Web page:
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Free medical clinic planned for St. Croix, Pierce counties

Modern health-care news is seldom good. Those with insurance find rising premiums eat up pay increases, while some businesses have dropped employee coverage.

The crisis is national but closer to home the statistics are equally grim. In 2004 more than 375,000 Wisconsinites - 7 percent of the state's population - were said to be uninsured.

More disturbing for local outpatient surgical nurse Mary Conroy-Johnson was a University of Wisconsin study of health care in the state's 72 counties.

Pierce County had the second highest percent of residents statewide who said they skipped medical care because of inability to pay. St. Croix, considered a wealthier county, ranked 10th highest in that category.

Both counties also ranked higher than Wisconsin's average in the percent of residents with no health insurance.

With statistics like that in mind, Conroy-Johnson is thrilled to be one of the organizers of a proposed free clinic in River Falls.

"The need is certainly out there, and this is something we can do right here in our community," she said. "That's why we're so excited about this project. We can bring some immediate results to this problem."

The free River Falls Clinic will likely:

  • Start operations by next April as a nonprofit organization.
  • Be open one evening a week from 5-9 p.m. on a first-come, first-serve basis.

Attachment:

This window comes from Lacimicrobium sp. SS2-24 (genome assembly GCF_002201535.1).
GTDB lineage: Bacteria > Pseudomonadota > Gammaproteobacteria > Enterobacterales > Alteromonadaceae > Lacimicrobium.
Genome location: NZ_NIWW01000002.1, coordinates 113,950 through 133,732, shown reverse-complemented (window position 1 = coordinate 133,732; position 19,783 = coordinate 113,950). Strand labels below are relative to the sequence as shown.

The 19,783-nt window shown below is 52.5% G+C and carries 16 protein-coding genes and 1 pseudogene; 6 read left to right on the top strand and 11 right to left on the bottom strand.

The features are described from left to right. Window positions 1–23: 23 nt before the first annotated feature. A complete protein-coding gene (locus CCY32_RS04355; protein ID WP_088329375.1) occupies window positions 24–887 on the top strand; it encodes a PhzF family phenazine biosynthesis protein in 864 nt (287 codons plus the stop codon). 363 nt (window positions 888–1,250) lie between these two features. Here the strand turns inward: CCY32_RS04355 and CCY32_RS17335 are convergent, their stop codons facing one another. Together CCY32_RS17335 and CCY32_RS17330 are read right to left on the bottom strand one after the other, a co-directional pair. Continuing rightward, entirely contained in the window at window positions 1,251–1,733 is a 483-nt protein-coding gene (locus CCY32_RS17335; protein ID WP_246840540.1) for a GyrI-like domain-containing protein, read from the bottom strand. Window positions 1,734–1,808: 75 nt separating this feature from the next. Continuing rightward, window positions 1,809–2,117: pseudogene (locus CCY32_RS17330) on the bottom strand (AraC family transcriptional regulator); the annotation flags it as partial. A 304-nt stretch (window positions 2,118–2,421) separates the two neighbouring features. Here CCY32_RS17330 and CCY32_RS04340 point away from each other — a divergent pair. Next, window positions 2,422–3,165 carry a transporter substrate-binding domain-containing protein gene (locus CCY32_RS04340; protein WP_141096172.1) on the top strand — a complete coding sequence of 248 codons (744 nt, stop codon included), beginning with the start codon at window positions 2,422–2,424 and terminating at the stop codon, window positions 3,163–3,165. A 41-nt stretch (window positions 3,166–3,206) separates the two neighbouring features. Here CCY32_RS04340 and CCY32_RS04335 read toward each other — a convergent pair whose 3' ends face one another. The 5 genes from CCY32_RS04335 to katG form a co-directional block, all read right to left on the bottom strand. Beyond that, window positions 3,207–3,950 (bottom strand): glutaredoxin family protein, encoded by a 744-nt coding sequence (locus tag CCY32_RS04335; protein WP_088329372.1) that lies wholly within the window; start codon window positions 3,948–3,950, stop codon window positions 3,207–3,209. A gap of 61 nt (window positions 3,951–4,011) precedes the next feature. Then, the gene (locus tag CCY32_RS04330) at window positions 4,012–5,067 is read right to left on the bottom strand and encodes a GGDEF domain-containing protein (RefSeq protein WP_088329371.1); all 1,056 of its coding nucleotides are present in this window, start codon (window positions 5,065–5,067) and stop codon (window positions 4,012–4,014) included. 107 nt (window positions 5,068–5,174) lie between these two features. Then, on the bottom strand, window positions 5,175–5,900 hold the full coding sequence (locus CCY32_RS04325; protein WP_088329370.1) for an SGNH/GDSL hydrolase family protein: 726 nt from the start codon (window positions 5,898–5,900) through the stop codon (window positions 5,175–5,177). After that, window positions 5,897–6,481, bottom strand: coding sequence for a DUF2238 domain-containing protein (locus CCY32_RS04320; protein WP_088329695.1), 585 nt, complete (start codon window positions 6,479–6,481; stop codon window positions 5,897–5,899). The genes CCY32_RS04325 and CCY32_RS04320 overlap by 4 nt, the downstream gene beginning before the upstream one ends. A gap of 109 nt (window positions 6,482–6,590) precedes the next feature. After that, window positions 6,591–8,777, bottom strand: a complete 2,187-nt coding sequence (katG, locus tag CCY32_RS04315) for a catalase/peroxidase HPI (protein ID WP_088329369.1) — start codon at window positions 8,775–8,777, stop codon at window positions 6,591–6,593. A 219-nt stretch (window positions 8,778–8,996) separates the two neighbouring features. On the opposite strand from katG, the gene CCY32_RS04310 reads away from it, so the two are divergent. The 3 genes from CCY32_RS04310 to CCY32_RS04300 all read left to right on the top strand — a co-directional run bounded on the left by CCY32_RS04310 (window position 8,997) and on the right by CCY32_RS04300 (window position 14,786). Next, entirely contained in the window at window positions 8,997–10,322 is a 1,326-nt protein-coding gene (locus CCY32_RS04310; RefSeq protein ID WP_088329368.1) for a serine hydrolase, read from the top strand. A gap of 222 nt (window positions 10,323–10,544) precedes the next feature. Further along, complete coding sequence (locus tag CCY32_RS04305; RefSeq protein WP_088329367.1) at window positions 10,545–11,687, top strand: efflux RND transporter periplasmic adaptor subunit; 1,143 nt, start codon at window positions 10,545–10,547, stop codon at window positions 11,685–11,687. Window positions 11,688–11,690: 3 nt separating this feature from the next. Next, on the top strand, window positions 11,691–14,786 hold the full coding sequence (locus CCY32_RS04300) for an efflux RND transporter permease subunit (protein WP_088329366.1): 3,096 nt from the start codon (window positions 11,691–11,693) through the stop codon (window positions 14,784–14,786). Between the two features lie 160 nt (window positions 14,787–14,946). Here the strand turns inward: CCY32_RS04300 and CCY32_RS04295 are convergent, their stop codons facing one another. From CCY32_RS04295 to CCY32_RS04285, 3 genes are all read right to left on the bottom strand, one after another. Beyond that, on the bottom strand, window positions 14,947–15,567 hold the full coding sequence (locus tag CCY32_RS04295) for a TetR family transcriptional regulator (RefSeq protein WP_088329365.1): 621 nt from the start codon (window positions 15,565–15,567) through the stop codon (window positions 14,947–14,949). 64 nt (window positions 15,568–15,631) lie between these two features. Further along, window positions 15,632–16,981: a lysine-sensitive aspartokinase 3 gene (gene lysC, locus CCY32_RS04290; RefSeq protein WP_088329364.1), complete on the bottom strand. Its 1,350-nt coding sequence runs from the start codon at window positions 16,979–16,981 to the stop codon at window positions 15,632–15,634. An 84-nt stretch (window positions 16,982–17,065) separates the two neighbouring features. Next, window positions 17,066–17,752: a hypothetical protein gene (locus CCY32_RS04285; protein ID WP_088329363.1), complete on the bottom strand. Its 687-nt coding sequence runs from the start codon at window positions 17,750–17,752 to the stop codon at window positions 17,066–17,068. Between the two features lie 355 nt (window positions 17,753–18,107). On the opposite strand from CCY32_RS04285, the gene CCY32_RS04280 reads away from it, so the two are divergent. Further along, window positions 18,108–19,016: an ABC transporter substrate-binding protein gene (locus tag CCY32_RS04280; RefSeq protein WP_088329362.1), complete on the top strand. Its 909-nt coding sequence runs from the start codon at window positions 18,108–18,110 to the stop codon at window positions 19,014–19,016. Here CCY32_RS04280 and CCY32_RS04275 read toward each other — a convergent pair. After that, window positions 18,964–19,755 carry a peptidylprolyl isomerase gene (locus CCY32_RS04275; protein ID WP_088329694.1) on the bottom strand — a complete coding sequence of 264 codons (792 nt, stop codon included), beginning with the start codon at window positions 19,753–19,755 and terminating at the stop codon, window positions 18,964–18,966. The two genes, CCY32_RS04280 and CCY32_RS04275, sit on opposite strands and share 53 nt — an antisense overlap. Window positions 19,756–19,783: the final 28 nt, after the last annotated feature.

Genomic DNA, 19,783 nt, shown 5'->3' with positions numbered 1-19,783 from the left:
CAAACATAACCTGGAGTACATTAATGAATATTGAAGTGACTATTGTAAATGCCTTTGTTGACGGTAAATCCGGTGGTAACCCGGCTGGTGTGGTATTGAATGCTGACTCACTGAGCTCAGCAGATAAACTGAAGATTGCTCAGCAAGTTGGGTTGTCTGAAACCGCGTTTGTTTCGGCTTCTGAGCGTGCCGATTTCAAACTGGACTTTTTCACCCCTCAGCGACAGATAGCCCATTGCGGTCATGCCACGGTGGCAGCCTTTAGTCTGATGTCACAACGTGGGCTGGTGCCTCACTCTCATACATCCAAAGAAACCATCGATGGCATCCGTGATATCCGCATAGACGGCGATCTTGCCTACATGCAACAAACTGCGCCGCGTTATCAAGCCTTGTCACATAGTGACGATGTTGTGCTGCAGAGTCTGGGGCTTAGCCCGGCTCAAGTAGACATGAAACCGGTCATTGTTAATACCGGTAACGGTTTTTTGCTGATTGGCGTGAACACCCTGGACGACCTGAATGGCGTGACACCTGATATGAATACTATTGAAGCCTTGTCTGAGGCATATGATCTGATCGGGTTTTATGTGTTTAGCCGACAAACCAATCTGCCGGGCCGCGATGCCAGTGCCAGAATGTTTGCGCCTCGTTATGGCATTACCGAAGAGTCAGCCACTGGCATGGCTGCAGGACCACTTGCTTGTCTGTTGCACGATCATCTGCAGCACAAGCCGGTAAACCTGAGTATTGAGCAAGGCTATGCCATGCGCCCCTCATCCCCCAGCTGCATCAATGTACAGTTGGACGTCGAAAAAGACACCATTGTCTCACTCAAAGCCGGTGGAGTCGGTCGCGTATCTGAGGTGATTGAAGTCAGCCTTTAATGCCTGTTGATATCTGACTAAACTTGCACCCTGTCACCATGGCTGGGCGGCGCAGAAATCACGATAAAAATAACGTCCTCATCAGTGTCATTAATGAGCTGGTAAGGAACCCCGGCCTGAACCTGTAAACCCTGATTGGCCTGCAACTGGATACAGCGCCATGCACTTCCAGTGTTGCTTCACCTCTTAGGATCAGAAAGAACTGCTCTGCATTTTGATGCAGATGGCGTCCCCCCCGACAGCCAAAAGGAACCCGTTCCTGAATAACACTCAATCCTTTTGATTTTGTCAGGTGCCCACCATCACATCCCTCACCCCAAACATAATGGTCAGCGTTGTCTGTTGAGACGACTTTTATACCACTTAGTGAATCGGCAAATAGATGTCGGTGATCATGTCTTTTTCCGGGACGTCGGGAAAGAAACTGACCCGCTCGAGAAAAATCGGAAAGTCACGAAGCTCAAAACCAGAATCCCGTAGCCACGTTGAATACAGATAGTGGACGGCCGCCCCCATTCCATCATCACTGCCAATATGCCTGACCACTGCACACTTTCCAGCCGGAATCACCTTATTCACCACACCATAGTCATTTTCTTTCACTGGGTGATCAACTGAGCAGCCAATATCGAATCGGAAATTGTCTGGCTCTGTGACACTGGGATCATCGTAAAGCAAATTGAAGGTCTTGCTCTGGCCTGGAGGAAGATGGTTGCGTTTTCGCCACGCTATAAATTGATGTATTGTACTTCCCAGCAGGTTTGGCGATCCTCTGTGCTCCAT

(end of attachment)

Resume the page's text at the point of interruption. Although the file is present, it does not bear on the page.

• Be staffed by volunteer doctors, physician assistants, nurse practitioners, nurses and a receptionist.
  • Be located in a wing of the River Falls Medical Clinic, 1687 E. Division St.
  • Serve anyone who qualifies, but primarily cater to St. Croix and Pierce County residents.
  • Help the uninsured whose incomes are 185 percent of the federally established poverty level ($18,130 for a single person, $37,000 for a family of four).
  • Provide preventive basic care for such conditions as back pain, bad colds, flu, respiratory and ear infections, chronic hypertension, diabetes management - anything that would require a visit to a regular medical clinic.
  • Include a small pharmacy plus access to lab work and X-rays provided by the River Falls Area Hospital.
  • Not dispense narcotics or offer dental, mental health or reproductive care (the latter is already provided by the counties).

    The target age group for the new free clinic is 18-64. That's because Wisconsin's Badger Care covers most uninsured children and Medicare is there for the elderly.

    As a response to escalating medical costs, free health clinics are popping up nationwide as well as in western Wisconsin. Free clinics have opened recently in Menomonie and Chippewa Falls and, a few years ago, in Eau Claire.

    Using it as a model, River Fall organizers are in close touch with those operating the Menomonie free clinic.

    That clinic, located in the Red Cedar Medical Clinic, has attracted needy patients from 10 surrounding counties. Pierce and St. Croix counties rank No. 2 and 3 in the number of its patients, making up 12 percent of the total.

    The River Falls free clinic is being backed by the River Falls Medical Clinic, the River Falls Area Hospital and the Kinnickinnic Health Foundation.